Meteorite found in Sudan may be part of a “lost planet” that was destroyed in our early solar system
In October 2008, a meteorite exploded above the Sudan, scattering fragments of diamond-encrusted rock across the Nubian Desert; pieces that scientists now believe came from a “lost planet” in the early solar system.
Analysis of the meteorite revealed compounds similar to those found on Earth diamonds, including chromite, phosphate and iron-nickel sulfides. This is the first time such compounds have been found in an extraterrestrial body, and it suggests the meteorite was formed under intense pressure – deep beneath a surface of a long-destroyed planet.
“We are doing archaeology, looking into the past, and trying to decipher the story of the solar system,” said Philippe Gillet, a senior author on the study, published by Nature Communications.
The researchers say the planet would have been between Mercury and Mars in size. It has long been thought the early solar system contained a number of “embryonic” planets, which would have been repeatedly broken and reformed over a period of 10 million years before the planets we know and love today came into being. Up to now, however, no remnants of these “lost” planets have never been identified.
The meteorite is known as “Almahata Sitta”, which is Arabic for “Station Six” and the name of a train station close to where the rock scattered between Wadi Halfa and Khartoum. Telescopes tracked it as it approached Earth, where it exploded in the planet’s atmosphere above the Nubian Desert. A recovery effort by the University of Khartoum found 480 pieces of the mysterious material.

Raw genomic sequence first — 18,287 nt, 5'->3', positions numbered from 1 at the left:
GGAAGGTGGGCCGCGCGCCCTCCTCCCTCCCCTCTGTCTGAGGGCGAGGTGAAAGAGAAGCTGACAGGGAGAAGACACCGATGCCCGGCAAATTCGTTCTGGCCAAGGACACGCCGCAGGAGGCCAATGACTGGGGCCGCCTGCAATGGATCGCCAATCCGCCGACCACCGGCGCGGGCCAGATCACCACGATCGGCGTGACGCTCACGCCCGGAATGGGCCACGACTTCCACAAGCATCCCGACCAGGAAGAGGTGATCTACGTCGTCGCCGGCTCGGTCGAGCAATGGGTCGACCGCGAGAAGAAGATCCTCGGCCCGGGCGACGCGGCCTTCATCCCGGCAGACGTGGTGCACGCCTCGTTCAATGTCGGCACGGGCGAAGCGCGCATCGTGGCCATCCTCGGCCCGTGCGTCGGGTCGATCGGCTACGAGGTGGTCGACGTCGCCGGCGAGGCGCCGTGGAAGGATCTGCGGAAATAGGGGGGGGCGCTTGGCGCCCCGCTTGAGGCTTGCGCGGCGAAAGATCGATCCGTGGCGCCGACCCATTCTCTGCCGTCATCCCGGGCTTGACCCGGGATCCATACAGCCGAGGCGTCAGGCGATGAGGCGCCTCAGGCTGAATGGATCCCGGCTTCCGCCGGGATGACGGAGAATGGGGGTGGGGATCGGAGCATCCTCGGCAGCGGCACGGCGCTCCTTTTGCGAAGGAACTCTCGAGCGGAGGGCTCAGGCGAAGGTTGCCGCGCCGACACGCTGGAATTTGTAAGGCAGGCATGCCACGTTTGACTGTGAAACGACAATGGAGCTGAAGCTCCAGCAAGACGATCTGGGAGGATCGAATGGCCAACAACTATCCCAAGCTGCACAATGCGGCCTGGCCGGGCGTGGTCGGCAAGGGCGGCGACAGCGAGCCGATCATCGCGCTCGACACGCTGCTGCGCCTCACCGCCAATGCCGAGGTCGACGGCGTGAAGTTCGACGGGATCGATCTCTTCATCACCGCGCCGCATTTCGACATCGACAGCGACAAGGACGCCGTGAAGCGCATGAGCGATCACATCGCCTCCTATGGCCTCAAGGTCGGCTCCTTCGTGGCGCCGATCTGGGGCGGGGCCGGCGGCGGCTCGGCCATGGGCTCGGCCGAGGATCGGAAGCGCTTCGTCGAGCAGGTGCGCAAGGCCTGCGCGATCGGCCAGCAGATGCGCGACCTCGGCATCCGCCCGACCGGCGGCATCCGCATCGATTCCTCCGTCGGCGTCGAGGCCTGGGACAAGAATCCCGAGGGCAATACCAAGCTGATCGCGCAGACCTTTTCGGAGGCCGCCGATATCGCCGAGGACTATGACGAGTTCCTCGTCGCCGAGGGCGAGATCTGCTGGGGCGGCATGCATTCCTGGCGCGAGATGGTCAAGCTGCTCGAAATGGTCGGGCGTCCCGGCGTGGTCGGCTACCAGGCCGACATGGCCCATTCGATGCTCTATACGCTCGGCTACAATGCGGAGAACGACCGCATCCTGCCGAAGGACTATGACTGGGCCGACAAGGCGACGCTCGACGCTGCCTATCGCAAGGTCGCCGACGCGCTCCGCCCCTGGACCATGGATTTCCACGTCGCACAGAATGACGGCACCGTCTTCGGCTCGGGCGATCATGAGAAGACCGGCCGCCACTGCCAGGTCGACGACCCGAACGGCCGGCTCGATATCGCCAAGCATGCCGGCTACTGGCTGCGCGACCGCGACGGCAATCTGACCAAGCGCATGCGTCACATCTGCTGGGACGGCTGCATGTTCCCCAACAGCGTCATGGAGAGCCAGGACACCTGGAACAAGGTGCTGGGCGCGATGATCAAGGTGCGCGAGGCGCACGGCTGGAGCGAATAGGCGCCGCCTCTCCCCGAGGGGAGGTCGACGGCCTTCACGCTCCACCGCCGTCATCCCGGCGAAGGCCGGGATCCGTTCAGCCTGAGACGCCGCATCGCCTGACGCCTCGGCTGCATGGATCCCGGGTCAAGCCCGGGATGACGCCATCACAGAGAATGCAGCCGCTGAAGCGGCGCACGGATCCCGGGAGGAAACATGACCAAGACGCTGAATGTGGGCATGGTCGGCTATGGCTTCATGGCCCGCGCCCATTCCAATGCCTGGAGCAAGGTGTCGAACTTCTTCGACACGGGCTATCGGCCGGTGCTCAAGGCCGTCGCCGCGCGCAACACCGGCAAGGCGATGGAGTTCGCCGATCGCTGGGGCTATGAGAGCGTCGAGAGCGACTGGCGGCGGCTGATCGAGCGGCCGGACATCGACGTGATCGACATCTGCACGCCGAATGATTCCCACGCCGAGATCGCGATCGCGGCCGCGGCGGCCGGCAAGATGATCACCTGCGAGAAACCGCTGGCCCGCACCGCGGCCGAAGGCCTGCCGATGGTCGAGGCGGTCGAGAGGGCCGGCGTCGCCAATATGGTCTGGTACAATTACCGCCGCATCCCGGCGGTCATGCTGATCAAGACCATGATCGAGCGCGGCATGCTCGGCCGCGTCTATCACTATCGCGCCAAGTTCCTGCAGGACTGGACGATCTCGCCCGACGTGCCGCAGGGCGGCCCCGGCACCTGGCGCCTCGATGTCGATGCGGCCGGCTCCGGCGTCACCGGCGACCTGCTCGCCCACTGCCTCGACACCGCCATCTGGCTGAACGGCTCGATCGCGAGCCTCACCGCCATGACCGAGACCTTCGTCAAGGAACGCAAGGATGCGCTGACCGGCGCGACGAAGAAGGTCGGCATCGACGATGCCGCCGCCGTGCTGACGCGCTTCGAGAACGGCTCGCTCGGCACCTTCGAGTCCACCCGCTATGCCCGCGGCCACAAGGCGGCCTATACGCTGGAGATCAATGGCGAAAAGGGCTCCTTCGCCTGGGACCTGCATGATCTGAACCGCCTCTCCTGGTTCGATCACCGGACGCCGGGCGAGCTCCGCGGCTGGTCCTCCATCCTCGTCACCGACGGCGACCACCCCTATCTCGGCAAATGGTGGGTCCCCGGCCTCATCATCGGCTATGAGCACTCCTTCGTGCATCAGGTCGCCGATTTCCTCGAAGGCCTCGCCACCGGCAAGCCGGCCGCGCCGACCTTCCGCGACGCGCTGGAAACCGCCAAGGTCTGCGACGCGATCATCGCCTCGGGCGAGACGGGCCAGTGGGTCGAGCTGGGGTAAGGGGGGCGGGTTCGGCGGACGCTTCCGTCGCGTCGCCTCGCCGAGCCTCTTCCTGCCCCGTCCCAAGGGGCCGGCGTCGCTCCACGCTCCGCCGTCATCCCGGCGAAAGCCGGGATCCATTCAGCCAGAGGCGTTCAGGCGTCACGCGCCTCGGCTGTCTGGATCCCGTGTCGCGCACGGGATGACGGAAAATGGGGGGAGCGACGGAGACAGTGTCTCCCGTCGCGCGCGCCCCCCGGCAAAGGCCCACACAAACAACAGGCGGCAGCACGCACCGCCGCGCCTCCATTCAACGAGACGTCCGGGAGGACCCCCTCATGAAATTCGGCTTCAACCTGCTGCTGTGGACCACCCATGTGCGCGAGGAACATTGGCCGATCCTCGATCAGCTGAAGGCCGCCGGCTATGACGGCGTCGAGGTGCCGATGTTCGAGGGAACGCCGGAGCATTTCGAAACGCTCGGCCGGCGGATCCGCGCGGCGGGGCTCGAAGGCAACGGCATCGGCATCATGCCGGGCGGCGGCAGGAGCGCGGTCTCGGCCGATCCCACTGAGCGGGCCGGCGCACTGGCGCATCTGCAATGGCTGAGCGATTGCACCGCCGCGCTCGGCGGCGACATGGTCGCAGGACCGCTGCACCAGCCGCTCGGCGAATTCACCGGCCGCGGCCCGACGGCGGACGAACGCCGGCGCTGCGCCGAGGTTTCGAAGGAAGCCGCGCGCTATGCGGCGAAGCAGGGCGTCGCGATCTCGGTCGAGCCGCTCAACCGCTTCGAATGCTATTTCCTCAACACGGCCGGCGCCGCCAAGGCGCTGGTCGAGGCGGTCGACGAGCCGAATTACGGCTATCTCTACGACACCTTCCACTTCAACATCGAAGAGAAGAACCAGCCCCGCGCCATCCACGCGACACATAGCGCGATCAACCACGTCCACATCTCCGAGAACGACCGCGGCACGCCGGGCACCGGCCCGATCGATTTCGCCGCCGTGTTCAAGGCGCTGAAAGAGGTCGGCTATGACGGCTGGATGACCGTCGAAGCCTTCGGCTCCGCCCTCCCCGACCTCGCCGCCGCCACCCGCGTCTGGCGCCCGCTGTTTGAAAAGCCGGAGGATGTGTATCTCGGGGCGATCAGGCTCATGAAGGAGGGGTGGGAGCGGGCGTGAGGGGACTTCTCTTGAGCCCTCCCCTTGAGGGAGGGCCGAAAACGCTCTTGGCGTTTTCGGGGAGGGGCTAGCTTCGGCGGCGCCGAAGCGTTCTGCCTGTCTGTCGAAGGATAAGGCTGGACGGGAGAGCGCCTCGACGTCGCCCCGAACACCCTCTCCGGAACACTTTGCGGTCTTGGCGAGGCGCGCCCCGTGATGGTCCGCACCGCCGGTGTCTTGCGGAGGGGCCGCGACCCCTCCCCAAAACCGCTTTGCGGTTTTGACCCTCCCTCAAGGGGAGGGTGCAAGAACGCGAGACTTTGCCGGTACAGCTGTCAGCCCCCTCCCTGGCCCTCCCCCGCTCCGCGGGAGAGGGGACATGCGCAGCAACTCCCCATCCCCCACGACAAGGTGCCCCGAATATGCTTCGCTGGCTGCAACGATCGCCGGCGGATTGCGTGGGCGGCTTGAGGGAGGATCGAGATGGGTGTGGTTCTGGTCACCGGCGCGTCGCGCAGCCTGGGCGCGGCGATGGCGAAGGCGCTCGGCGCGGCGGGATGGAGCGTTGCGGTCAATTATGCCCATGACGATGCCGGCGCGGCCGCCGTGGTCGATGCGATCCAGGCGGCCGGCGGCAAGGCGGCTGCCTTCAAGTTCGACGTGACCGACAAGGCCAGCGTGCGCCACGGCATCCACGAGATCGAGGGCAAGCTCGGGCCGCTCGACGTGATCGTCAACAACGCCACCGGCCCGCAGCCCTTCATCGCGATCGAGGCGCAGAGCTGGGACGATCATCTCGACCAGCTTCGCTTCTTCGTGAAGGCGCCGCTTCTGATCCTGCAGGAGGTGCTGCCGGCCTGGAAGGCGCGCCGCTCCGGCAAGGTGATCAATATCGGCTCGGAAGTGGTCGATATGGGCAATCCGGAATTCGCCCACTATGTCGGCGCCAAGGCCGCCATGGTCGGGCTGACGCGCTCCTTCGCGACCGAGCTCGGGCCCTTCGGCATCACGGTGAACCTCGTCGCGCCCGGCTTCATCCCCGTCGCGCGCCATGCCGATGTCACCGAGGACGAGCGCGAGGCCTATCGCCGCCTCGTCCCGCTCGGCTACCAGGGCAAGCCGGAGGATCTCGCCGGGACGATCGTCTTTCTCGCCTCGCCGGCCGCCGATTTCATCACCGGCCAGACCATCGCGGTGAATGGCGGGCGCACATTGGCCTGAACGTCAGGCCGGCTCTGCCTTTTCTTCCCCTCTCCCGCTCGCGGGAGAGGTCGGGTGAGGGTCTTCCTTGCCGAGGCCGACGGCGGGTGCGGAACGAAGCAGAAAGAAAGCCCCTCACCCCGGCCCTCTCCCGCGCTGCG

The first hint of the meteorite’s exotic origin came after it was discovered to be made of a rare stony compound called ureilite. Unlike other meteorites, this material isn’t tied to a known ‘parent body’, such as the moon or Mars. Further evidence came when the researchers examined the diamonds in the meteorite, and found they are much larger than those associated with collisions between other space rocks. Some measure 100 micrometres in length, which are large enough to suggest they may have been formed under intense pressures far beneath a planet’s surface.
A team of Swiss and Japanese researchers argued in 2015 that these relatively large diamonds were evidence of the meteorite’s planetary origin. Now, they’ve bolstered this theory with further evidence pointing to traces of an iron-sulphur compound that requires pressures of greater than 20 gigapascals to form.
“This level of internal pressure can only be explained if the planetary parent body was a Mercury- to Mars-sized planetary ’embryo,’ depending on the layer in which the diamonds were formed,” the researchers said in a statement.
As the first potential evidence of a “lost planet”, the fragments of rock could offer a crucial insight into the early days of our solar system, a tempestuous swirl of nascent planets. Given that there are still mysteries about our current solar system – including the potential existence of ‘Planet Nine’ – it could help us to better understand how our planetary neighbours formed.
Image credit: 2018 EPFL / Hillary Sanctuary